What lessons in liquidity can the implosion of the Neil Woodford investment funds teach investors and financial regulators?
In the first of a two-part blog, MATTHEW FEARGRIEVE describes the serious mismanagement that led to the liquidation of The Woodford Equity Income Fund, and explains the fund’s liquidity structure.
The Woodford Equity Income Fund (“WEIF”) was placed into liquidation in October 2019, after having suspended redemptions in June. The fund had been managed since its 2014 inception by Neil Woodford, an investment manager widely credited with “star” status following a successful career in the City. At its peak, WEIF had around £10 billion of assets under management.
In this piece we are going to focus on the liquidity management (and mismanagement) issues arsing out of what we now know about what WEIF was invested in, but you can read more about the whole implosion of WEIF and its aftermath in our previous blog here:
Portfolio illiquidity and asset sell-off
WEIF was structured as an Undertaking for the Collective Investment in Transferable Securities (UCITS), a retail-friendly, regulated European investment product that is open-ended and strictly required by the regulatory regime to permit investors daily liquidity. Note those two words: daily liquidity. They would come to haunt Woodford and his investors. The regulatory regime permits managers of UCITs to place long-only bets on liquid stocks. But Woodford’s investors were soon in for a surprise. Within two years’ of WEIF’s launch in 2014, it was apparent that the fund’s portfolio comprised substantial allocations to mid-cap stocks with high yields, small caps and significant positions in unlisted — illiquid — companies. When these companies, in which WEIF had questionably large positions, issued profit warnings, his investors started asking questions. Their confidence in him started to wane; and they began to submit requests to redeem their holdings in the fund.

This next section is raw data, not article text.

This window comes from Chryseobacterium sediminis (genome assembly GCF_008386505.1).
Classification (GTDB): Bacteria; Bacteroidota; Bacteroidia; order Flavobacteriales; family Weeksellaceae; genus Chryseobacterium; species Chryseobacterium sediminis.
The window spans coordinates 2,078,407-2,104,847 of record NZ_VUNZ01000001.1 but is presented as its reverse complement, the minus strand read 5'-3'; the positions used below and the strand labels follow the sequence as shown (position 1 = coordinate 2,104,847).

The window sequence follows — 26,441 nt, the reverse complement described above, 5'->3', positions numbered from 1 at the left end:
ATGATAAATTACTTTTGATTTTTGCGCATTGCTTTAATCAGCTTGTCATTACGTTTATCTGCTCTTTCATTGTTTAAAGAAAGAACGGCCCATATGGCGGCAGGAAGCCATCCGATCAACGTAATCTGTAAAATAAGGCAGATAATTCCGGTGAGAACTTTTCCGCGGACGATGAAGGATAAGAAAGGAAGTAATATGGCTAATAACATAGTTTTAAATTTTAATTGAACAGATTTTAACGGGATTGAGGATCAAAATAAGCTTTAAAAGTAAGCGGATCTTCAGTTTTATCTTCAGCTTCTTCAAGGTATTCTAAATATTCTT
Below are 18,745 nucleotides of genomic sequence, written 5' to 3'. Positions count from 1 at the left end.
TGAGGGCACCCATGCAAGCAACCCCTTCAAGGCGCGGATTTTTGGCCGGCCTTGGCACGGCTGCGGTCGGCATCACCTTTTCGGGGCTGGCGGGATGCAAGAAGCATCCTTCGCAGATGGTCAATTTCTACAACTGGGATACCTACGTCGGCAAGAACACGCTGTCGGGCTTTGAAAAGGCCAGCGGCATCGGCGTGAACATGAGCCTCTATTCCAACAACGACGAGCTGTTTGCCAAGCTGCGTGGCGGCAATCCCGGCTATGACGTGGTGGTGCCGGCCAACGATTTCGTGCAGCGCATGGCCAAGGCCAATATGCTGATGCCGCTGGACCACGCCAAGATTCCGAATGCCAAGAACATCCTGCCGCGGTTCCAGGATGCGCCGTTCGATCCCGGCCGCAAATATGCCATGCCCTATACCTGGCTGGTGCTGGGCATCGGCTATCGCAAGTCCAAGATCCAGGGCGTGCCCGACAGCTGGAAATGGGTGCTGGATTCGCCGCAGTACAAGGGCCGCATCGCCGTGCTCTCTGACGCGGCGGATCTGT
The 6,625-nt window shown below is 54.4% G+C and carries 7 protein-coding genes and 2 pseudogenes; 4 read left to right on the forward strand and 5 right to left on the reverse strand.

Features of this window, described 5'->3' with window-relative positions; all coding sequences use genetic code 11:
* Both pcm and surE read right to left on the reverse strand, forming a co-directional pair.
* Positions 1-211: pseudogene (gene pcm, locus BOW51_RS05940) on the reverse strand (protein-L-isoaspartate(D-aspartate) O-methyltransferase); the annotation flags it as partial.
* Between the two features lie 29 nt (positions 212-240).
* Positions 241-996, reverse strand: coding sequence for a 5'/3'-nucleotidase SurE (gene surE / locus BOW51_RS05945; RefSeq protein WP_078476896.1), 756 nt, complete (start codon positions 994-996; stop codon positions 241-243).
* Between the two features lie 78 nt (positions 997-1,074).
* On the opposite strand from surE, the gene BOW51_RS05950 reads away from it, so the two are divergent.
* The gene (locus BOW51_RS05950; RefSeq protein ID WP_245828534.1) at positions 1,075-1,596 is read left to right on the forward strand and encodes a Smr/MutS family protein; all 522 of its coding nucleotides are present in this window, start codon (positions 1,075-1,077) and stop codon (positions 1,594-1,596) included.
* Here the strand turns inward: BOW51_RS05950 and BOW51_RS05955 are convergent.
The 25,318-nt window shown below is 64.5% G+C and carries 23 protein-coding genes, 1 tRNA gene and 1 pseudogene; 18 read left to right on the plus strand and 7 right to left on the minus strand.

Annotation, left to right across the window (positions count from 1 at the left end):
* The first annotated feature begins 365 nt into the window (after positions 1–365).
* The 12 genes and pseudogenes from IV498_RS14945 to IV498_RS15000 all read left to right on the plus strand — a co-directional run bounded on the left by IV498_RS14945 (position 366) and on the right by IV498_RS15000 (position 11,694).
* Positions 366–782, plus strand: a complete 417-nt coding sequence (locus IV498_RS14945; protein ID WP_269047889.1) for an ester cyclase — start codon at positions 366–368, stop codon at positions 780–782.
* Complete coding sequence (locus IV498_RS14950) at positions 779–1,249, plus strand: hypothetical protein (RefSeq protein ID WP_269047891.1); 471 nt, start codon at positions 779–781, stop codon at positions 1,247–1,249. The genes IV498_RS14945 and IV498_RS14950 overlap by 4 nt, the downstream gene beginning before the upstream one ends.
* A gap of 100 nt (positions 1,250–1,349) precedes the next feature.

In order to meet redemption requests, the fund’s most liquid holdings were disposed of. But as the redemption requests continued to flow in, Woodford was left with no alternative but to try to dispose of the fund’s illiquid assets. And this proved difficult, precisely because of their illiquidity. As the liquid assets were disposed of, so the illiquid assets became an ever-bigger component of WEIF’s portfolio. This, in turn, caused the fund to breach the value limits that the UCITS regime places on illiquid portfolio investments. Which in turn spooked investors further, who continued to redeem out of the fund.
WEIF Suspension & Liquidation